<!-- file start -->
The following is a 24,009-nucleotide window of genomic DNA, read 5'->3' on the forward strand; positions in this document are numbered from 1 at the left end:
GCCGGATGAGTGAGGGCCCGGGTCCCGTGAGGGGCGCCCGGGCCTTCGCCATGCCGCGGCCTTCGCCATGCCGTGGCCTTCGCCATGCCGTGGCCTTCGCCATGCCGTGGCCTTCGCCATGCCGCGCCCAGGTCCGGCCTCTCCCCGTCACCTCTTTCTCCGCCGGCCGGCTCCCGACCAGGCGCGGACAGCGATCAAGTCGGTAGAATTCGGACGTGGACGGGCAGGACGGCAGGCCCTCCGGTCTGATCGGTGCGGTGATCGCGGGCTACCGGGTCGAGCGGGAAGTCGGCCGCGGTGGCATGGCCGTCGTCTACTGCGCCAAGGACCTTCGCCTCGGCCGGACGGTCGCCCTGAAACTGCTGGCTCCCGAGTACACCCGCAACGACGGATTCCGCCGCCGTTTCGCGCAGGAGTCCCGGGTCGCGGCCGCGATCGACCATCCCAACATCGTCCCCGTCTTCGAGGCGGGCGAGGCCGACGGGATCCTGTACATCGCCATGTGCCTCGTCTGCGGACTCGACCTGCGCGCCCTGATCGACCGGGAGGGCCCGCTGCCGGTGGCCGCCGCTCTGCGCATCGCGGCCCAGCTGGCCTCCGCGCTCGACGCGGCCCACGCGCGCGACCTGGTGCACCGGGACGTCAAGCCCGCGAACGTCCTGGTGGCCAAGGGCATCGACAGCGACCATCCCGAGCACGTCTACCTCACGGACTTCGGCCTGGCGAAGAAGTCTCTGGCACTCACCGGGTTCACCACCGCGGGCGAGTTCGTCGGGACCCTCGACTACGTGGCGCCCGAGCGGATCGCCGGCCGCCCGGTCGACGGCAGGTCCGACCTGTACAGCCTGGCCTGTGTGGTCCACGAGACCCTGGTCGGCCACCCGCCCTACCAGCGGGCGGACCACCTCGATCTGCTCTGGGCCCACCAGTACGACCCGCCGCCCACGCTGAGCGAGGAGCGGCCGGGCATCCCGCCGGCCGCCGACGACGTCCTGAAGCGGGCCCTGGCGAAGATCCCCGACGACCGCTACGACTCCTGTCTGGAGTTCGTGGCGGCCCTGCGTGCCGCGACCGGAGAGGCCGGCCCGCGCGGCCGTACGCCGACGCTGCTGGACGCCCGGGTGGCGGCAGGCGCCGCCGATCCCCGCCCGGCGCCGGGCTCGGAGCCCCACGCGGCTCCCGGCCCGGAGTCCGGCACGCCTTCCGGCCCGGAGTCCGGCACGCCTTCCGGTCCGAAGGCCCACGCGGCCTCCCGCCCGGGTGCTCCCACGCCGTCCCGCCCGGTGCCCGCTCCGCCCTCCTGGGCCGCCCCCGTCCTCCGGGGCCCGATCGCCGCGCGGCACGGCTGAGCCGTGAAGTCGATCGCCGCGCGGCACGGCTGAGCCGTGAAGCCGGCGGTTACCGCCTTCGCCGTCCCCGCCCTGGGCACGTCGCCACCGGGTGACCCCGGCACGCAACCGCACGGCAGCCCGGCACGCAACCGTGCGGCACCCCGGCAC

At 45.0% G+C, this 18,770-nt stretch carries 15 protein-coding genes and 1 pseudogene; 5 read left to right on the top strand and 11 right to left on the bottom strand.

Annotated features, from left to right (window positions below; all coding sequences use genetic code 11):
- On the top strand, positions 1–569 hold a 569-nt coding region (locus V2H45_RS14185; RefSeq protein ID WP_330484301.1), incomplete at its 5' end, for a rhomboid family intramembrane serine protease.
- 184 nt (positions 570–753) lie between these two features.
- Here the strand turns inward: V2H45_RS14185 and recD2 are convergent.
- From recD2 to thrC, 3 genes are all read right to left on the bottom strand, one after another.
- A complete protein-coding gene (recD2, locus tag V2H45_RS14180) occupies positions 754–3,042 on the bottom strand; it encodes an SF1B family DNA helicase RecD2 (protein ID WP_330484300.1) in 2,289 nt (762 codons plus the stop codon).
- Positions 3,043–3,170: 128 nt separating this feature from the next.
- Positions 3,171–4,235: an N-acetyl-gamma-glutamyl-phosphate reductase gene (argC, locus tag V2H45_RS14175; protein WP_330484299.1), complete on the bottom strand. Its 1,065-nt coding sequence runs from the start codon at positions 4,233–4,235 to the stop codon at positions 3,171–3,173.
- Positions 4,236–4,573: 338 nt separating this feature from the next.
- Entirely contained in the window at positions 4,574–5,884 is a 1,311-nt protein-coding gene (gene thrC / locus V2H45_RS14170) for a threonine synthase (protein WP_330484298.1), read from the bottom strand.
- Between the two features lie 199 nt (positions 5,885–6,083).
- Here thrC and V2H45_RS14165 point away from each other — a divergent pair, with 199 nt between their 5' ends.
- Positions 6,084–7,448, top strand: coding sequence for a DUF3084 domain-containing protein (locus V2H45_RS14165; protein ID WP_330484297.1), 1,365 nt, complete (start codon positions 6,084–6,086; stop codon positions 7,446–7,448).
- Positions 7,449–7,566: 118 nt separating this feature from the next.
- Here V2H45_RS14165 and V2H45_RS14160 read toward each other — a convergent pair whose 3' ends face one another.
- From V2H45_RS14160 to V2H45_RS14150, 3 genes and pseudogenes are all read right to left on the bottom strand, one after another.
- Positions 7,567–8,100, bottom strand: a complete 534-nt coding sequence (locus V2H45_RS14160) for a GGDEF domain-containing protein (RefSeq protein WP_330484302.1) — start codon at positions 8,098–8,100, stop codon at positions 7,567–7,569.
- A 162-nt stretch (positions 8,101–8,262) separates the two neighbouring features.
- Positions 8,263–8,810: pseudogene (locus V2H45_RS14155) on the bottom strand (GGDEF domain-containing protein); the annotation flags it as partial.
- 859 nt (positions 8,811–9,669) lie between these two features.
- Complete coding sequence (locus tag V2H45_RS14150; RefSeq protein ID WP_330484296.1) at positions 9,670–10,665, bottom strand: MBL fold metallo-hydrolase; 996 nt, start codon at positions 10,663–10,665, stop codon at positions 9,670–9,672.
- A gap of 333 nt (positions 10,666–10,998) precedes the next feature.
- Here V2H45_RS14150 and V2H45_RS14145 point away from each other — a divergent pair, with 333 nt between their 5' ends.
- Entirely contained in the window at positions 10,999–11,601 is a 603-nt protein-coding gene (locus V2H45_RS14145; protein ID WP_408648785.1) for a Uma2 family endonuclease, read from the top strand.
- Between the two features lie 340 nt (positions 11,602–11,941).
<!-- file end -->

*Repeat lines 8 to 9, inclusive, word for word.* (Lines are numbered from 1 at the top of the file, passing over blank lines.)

- From recD2 to thrC, 3 genes are all read right to left on the bottom strand, one after another.
- A complete protein-coding gene (recD2, locus tag V2H45_RS14180) occupies positions 754–3,042 on the bottom strand; it encodes an SF1B family DNA helicase RecD2 (protein ID WP_330484300.1) in 2,289 nt (762 codons plus the stop codon).